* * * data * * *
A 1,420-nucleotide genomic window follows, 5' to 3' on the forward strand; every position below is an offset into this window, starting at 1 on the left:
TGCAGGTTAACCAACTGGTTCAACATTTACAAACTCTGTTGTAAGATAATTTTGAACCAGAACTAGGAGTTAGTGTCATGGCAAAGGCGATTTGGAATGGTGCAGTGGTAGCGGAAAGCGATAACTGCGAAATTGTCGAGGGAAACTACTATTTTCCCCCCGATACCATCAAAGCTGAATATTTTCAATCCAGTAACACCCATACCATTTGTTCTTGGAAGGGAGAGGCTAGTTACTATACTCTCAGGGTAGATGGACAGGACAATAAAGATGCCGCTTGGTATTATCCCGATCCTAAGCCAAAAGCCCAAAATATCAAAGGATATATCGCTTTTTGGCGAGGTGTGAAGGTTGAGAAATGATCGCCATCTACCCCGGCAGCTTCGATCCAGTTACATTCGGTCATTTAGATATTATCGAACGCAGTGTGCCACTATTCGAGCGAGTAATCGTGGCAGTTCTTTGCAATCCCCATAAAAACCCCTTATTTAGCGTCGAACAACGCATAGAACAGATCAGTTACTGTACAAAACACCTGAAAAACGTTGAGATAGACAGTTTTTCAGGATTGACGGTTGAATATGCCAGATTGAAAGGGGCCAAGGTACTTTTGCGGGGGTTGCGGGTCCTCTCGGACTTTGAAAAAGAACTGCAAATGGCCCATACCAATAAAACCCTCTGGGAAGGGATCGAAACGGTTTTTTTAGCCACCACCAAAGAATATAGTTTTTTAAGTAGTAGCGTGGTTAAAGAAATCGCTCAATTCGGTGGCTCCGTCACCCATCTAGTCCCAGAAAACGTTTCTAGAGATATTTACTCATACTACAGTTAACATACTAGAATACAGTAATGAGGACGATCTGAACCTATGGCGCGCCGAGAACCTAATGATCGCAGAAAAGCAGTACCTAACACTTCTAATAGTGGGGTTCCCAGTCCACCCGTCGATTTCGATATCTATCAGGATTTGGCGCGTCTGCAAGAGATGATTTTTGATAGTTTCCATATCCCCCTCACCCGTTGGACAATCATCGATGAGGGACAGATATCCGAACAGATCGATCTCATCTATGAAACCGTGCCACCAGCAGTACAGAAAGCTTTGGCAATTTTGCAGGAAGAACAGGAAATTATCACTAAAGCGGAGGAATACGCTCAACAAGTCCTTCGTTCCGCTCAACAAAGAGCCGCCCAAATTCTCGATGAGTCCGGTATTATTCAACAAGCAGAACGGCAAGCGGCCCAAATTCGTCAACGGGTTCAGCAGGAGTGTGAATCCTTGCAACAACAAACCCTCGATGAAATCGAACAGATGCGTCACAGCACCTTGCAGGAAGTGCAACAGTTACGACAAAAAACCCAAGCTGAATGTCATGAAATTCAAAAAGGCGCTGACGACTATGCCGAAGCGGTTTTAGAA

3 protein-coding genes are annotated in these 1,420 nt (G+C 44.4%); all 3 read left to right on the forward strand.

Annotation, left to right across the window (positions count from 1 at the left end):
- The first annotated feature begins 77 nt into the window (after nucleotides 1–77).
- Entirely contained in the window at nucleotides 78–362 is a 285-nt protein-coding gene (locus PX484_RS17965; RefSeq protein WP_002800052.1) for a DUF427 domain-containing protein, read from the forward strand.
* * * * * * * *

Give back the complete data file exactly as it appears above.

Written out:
A 1,420-nucleotide genomic window follows, 5' to 3' on the forward strand; every position below is an offset into this window, starting at 1 on the left:
TGCAGGTTAACCAACTGGTTCAACATTTACAAACTCTGTTGTAAGATAATTTTGAACCAGAACTAGGAGTTAGTGTCATGGCAAAGGCGATTTGGAATGGTGCAGTGGTAGCGGAAAGCGATAACTGCGAAATTGTCGAGGGAAACTACTATTTTCCCCCCGATACCATCAAAGCTGAATATTTTCAATCCAGTAACACCCATACCATTTGTTCTTGGAAGGGAGAGGCTAGTTACTATACTCTCAGGGTAGATGGACAGGACAATAAAGATGCCGCTTGGTATTATCCCGATCCTAAGCCAAAAGCCCAAAATATCAAAGGATATATCGCTTTTTGGCGAGGTGTGAAGGTTGAGAAATGATCGCCATCTACCCCGGCAGCTTCGATCCAGTTACATTCGGTCATTTAGATATTATCGAACGCAGTGTGCCACTATTCGAGCGAGTAATCGTGGCAGTTCTTTGCAATCCCCATAAAAACCCCTTATTTAGCGTCGAACAACGCATAGAACAGATCAGTTACTGTACAAAACACCTGAAAAACGTTGAGATAGACAGTTTTTCAGGATTGACGGTTGAATATGCCAGATTGAAAGGGGCCAAGGTACTTTTGCGGGGGTTGCGGGTCCTCTCGGACTTTGAAAAAGAACTGCAAATGGCCCATACCAATAAAACCCTCTGGGAAGGGATCGAAACGGTTTTTTTAGCCACCACCAAAGAATATAGTTTTTTAAGTAGTAGCGTGGTTAAAGAAATCGCTCAATTCGGTGGCTCCGTCACCCATCTAGTCCCAGAAAACGTTTCTAGAGATATTTACTCATACTACAGTTAACATACTAGAATACAGTAATGAGGACGATCTGAACCTATGGCGCGCCGAGAACCTAATGATCGCAGAAAAGCAGTACCTAACACTTCTAATAGTGGGGTTCCCAGTCCACCCGTCGATTTCGATATCTATCAGGATTTGGCGCGTCTGCAAGAGATGATTTTTGATAGTTTCCATATCCCCCTCACCCGTTGGACAATCATCGATGAGGGACAGATATCCGAACAGATCGATCTCATCTATGAAACCGTGCCACCAGCAGTACAGAAAGCTTTGGCAATTTTGCAGGAAGAACAGGAAATTATCACTAAAGCGGAGGAATACGCTCAACAAGTCCTTCGTTCCGCTCAACAAAGAGCCGCCCAAATTCTCGATGAGTCCGGTATTATTCAACAAGCAGAACGGCAAGCGGCCCAAATTCGTCAACGGGTTCAGCAGGAGTGTGAATCCTTGCAACAACAAACCCTCGATGAAATCGAACAGATGCGTCACAGCACCTTGCAGGAAGTGCAACAGTTACGACAAAAAACCCAAGCTGAATGTCATGAAATTCAAAAAGGCGCTGACGACTATGCCGAAGCGGTTTTAGAA

3 protein-coding genes are annotated in these 1,420 nt (G+C 44.4%); all 3 read left to right on the forward strand.

Annotation, left to right across the window (positions count from 1 at the left end):
- The first annotated feature begins 77 nt into the window (after nucleotides 1–77).
- Entirely contained in the window at nucleotides 78–362 is a 285-nt protein-coding gene (locus PX484_RS17965; RefSeq protein WP_002800052.1) for a DUF427 domain-containing protein, read from the forward strand.